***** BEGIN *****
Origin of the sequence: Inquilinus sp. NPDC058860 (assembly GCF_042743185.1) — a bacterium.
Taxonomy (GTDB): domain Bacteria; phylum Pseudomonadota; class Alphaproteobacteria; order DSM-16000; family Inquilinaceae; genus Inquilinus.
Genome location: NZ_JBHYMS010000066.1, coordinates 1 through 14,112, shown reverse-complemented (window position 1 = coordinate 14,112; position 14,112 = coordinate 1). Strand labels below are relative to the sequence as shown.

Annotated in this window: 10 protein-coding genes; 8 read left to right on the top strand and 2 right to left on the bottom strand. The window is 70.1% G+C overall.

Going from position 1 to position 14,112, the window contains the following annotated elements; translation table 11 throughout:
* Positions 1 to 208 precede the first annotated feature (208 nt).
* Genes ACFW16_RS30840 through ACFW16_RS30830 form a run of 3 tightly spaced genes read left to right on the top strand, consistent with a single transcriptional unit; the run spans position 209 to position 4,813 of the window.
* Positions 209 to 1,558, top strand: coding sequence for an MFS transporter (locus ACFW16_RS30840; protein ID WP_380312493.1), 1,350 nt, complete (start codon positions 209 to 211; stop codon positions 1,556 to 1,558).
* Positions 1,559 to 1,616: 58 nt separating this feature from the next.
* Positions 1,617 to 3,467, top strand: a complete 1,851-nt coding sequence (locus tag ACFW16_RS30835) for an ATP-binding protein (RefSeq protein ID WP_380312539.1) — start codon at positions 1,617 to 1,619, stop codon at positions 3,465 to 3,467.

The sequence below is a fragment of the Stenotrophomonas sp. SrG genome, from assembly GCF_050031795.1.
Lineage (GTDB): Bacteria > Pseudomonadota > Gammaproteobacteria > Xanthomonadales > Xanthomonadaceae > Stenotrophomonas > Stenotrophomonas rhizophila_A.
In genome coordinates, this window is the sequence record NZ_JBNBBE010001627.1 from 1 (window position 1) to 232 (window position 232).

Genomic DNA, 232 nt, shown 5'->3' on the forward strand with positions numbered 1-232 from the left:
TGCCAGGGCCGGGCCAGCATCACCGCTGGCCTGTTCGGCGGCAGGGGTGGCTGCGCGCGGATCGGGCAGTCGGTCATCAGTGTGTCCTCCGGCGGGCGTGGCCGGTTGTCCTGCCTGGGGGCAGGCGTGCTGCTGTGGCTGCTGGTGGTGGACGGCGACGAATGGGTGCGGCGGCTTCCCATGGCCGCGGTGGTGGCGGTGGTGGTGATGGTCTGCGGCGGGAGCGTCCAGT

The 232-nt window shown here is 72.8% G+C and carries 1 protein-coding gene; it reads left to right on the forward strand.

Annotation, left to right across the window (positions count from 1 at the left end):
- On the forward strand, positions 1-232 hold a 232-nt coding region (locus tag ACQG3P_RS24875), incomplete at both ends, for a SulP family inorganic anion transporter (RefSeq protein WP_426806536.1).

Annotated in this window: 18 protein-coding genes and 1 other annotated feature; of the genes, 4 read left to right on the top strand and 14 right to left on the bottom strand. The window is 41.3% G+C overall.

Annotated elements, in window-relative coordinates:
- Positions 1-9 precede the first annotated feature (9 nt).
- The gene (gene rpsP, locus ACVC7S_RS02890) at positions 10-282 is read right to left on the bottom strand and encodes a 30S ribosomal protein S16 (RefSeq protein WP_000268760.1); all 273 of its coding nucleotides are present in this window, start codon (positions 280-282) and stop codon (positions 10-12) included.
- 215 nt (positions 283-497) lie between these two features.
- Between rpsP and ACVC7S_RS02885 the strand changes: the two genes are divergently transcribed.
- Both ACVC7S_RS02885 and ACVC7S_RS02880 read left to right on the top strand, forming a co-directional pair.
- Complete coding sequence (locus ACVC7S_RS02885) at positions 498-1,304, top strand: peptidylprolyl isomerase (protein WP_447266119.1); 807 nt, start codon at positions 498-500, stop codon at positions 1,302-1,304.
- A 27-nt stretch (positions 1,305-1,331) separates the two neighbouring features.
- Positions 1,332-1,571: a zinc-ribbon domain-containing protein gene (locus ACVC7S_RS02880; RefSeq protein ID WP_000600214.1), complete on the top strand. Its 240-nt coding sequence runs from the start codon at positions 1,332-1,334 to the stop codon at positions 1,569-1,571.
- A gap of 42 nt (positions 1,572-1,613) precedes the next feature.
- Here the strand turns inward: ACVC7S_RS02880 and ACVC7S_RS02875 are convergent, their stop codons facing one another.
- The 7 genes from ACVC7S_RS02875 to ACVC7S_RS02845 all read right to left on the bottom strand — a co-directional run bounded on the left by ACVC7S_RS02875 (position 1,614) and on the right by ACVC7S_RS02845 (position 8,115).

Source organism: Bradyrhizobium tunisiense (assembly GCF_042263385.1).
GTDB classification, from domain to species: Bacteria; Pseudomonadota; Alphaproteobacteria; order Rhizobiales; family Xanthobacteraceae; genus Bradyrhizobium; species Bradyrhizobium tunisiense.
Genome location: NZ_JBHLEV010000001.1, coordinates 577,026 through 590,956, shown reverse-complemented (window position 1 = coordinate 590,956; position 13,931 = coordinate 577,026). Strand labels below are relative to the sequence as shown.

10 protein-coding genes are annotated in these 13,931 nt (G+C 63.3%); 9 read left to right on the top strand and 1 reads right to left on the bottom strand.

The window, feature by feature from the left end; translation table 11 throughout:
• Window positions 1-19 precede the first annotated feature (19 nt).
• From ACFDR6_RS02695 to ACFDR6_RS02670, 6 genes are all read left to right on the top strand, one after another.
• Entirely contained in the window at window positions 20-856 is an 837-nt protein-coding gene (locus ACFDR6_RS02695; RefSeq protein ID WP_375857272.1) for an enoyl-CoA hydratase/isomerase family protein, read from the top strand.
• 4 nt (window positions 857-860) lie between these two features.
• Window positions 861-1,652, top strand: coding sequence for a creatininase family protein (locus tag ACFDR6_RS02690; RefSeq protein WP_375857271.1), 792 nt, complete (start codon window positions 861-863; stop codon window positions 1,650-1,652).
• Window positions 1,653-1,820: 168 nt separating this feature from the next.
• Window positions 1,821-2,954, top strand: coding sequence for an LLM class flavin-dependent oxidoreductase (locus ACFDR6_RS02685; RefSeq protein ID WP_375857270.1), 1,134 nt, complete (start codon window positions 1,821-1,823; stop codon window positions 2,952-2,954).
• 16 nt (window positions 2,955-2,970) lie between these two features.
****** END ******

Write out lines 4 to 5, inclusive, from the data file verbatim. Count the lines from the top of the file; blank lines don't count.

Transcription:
Annotated in this window: 10 protein-coding genes; 8 read left to right on the top strand and 2 right to left on the bottom strand. The window is 70.1% G+C overall.

Going from position 1 to position 14,112, the window contains the following annotated elements; translation table 11 throughout: